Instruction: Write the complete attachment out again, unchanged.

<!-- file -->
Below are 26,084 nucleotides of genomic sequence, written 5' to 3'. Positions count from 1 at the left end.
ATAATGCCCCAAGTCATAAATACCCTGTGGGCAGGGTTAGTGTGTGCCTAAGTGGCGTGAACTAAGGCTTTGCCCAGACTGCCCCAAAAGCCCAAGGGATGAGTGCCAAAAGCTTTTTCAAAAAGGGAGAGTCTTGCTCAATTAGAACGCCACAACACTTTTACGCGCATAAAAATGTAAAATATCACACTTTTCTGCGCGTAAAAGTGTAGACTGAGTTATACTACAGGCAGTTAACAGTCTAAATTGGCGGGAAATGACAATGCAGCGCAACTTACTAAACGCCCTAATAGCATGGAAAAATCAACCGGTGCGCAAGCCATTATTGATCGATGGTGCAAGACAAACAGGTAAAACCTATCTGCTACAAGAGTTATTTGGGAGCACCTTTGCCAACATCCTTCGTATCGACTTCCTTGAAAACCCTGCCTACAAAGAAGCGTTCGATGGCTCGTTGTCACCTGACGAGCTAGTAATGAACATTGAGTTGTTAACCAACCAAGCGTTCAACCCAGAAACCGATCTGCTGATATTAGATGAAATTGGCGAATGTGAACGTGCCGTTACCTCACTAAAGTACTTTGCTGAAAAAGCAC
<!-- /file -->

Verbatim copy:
Below are 26,084 nucleotides of genomic sequence, written 5' to 3'. Positions count from 1 at the left end.
ATAATGCCCCAAGTCATAAATACCCTGTGGGCAGGGTTAGTGTGTGCCTAAGTGGCGTGAACTAAGGCTTTGCCCAGACTGCCCCAAAAGCCCAAGGGATGAGTGCCAAAAGCTTTTTCAAAAAGGGAGAGTCTTGCTCAATTAGAACGCCACAACACTTTTACGCGCATAAAAATGTAAAATATCACACTTTTCTGCGCGTAAAAGTGTAGACTGAGTTATACTACAGGCAGTTAACAGTCTAAATTGGCGGGAAATGACAATGCAGCGCAACTTACTAAACGCCCTAATAGCATGGAAAAATCAACCGGTGCGCAAGCCATTATTGATCGATGGTGCAAGACAAACAGGTAAAACCTATCTGCTACAAGAGTTATTTGGGAGCACCTTTGCCAACATCCTTCGTATCGACTTCCTTGAAAACCCTGCCTACAAAGAAGCGTTCGATGGCTCGTTGTCACCTGACGAGCTAGTAATGAACATTGAGTTGTTAACCAACCAAGCGTTCAACCCAGAAACCGATCTGCTGATATTAGATGAAATTGGCGAATGTGAACGTGCCGTTACCTCACTAAAGTACTTTGCTGAAAAAGCAC